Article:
The Fungus Among Us

Slime mold fruiting body – courtesy Pixabay

It was 1973 and I was just beginning my semester-long university mycology class eager to learn about mushrooms.  Mycology is the study of fungi.  What could be cooler to a 20-year-old in the 70s?

In quick order, I discovered that mushrooms made up only a fraction of the fungi on earth.  The remainder were slime molds and micro-fungi- such things as yeasts and molds.  Not only that but then I found out that mushrooms are just the reproductive structures of fungi.   Most live underground or in wood, unseen.   This would be akin to a flower to a plant except that fungi don’t photosynthesize and generally obtain their nutrients by decomposition.  The main body of a mushroom is the hyphae, those little white threads you may see in soil or rotting wood.

The class was taught by Dr. Donald Kowalski, the world authority on slime molds at the time.  A slime mold is a splat of brightly colored matter found in nature that until that time, I never knew existed.  You’ve got to be quite a character to dedicate your life to these gooey organisms and he was.  Had the class been taught by another, quite possibly I wouldn’t have come to appreciate the obscurities of the fungal domain.

When I first peered into a dissecting scope to peer at micro-fungi it was like discovering an unknown alien world.  Tiny crystalline form sparkled from the agar in the petri dish, a dazzling wonderland of nature previously unknown to me.  I was smitten.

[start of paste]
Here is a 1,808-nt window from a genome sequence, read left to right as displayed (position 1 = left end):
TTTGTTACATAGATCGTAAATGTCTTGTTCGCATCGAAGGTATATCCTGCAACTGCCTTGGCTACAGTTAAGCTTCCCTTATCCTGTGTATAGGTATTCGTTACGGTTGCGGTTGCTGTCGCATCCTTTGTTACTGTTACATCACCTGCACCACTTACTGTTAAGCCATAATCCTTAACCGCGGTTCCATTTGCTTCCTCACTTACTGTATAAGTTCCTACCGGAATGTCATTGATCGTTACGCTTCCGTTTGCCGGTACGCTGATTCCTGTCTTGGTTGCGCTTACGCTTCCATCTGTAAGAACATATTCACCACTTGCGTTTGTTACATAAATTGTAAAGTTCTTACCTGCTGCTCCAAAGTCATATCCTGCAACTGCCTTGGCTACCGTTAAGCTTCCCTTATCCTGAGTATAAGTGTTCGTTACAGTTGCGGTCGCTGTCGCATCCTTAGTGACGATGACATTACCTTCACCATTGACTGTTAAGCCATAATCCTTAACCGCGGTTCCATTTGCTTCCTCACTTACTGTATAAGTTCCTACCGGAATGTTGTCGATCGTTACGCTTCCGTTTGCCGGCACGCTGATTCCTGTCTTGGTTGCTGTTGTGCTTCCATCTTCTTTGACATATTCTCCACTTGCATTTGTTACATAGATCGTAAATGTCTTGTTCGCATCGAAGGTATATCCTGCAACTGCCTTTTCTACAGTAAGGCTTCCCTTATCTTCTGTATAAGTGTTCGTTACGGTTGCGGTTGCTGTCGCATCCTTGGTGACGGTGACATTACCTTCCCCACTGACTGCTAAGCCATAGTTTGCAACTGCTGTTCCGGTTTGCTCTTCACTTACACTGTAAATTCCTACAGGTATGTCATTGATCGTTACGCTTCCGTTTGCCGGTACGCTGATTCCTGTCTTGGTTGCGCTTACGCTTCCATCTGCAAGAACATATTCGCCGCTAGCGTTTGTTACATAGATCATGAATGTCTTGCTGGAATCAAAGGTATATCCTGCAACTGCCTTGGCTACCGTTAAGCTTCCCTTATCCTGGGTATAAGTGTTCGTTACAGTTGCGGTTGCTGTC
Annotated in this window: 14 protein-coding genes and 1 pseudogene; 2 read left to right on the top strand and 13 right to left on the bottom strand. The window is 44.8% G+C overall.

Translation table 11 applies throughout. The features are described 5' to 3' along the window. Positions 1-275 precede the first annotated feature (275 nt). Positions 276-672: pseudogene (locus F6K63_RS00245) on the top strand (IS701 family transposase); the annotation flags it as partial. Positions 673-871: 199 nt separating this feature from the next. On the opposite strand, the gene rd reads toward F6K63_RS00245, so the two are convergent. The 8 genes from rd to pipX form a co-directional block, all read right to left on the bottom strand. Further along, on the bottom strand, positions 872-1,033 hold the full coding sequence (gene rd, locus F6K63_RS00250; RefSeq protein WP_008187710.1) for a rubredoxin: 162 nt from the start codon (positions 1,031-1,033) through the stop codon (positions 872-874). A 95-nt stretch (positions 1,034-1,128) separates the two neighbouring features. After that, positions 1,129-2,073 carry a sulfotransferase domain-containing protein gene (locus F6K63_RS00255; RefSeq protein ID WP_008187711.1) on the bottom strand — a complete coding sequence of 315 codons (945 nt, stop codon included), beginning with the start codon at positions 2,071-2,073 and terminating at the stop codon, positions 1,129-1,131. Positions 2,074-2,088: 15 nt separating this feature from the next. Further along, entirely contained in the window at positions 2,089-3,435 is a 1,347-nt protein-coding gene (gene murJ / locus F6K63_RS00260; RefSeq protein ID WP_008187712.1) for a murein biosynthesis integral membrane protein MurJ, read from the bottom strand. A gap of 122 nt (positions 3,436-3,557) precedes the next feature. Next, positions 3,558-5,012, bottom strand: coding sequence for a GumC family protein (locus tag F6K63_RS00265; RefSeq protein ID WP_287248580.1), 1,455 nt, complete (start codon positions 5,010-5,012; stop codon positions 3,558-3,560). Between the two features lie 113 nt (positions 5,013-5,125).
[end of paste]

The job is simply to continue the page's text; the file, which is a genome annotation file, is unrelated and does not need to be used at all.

Since my university days, I have kept my awareness open to fungi.  I have noticed in recent years an increasing body of research linking fungi to the overall health of ecosystems and human well-being.  It turns out that fungi enable trees to obtain nutrients from soil and enables tree communities to communicate with one another.  Fungi can cure physical and mental ailments, can improve soil and atmospheric health.  Fungi also possess intelligence even though they lack a centralized brain.

Two recent amazing sources of information on fungi are out now for you to enjoy.  The first is the book, Entangled Life: How Fungi Make Our Worlds, Change Our Minds & Shape Our Futures by Merlin Sheldrake.  This book takes a deep readable dive into all the latest discoveries of how fungi touch our world…

If you don’t have time for that read or if you want more, do watch the 2019 documentary Fantastic Fungi (which received a 100% score from Rotten Tomatoes).

You will be riveted by this fascinating exploration of the world of fungi and will even come away hopeful for planet earth after watching. Available for streaming on YouTube and other venues.


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